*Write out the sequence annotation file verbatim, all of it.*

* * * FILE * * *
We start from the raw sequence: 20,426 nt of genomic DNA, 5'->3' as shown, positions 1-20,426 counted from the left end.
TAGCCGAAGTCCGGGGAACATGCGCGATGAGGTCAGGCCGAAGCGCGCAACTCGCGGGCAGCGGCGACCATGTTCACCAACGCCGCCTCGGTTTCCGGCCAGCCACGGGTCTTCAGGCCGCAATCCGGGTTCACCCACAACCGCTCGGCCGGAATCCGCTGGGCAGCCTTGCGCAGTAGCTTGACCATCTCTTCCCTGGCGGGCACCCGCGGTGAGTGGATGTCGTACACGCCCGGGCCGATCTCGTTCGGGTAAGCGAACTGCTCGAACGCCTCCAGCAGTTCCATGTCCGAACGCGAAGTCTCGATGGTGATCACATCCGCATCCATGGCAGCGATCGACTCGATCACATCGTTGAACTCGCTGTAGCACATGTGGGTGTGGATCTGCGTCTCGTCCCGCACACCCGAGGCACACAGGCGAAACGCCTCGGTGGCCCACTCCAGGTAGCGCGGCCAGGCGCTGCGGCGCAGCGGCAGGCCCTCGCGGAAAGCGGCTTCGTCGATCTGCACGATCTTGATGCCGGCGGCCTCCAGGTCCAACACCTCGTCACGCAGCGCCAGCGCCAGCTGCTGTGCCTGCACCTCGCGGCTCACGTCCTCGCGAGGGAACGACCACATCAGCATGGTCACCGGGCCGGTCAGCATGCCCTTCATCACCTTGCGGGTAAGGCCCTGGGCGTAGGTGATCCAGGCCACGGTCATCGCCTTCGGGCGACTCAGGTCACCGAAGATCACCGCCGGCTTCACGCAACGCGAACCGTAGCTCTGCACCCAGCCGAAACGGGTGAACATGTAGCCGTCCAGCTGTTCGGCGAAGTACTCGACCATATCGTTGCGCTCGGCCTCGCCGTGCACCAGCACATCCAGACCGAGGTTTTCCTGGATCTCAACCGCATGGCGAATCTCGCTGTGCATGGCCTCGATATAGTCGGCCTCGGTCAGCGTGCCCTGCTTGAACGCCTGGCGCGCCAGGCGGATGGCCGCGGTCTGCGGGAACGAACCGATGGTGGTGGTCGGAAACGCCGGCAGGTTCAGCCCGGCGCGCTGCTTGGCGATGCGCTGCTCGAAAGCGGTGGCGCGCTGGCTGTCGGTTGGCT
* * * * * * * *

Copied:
We start from the raw sequence: 20,426 nt of genomic DNA, 5'->3' as shown, positions 1-20,426 counted from the left end.
TAGCCGAAGTCCGGGGAACATGCGCGATGAGGTCAGGCCGAAGCGCGCAACTCGCGGGCAGCGGCGACCATGTTCACCAACGCCGCCTCGGTTTCCGGCCAGCCACGGGTCTTCAGGCCGCAATCCGGGTTCACCCACAACCGCTCGGCCGGAATCCGCTGGGCAGCCTTGCGCAGTAGCTTGACCATCTCTTCCCTGGCGGGCACCCGCGGTGAGTGGATGTCGTACACGCCCGGGCCGATCTCGTTCGGGTAAGCGAACTGCTCGAACGCCTCCAGCAGTTCCATGTCCGAACGCGAAGTCTCGATGGTGATCACATCCGCATCCATGGCAGCGATCGACTCGATCACATCGTTGAACTCGCTGTAGCACATGTGGGTGTGGATCTGCGTCTCGTCCCGCACACCCGAGGCACACAGGCGAAACGCCTCGGTGGCCCACTCCAGGTAGCGCGGCCAGGCGCTGCGGCGCAGCGGCAGGCCCTCGCGGAAAGCGGCTTCGTCGATCTGCACGATCTTGATGCCGGCGGCCTCCAGGTCCAACACCTCGTCACGCAGCGCCAGCGCCAGCTGCTGTGCCTGCACCTCGCGGCTCACGTCCTCGCGAGGGAACGACCACATCAGCATGGTCACCGGGCCGGTCAGCATGCCCTTCATCACCTTGCGGGTAAGGCCCTGGGCGTAGGTGATCCAGGCCACGGTCATCGCCTTCGGGCGACTCAGGTCACCGAAGATCACCGCCGGCTTCACGCAACGCGAACCGTAGCTCTGCACCCAGCCGAAACGGGTGAACATGTAGCCGTCCAGCTGTTCGGCGAAGTACTCGACCATATCGTTGCGCTCGGCCTCGCCGTGCACCAGCACATCCAGACCGAGGTTTTCCTGGATCTCAACCGCATGGCGAATCTCGCTGTGCATGGCCTCGATATAGTCGGCCTCGGTCAGCGTGCCCTGCTTGAACGCCTGGCGCGCCAGGCGGATGGCCGCGGTCTGCGGGAACGAACCGATGGTGGTGGTCGGAAACGCCGGCAGGTTCAGCCCGGCGCGCTGCTTGGCGATGCGCTGCTCGAAAGCGGTGGCGCGCTGGCTGTCGGTTGGCT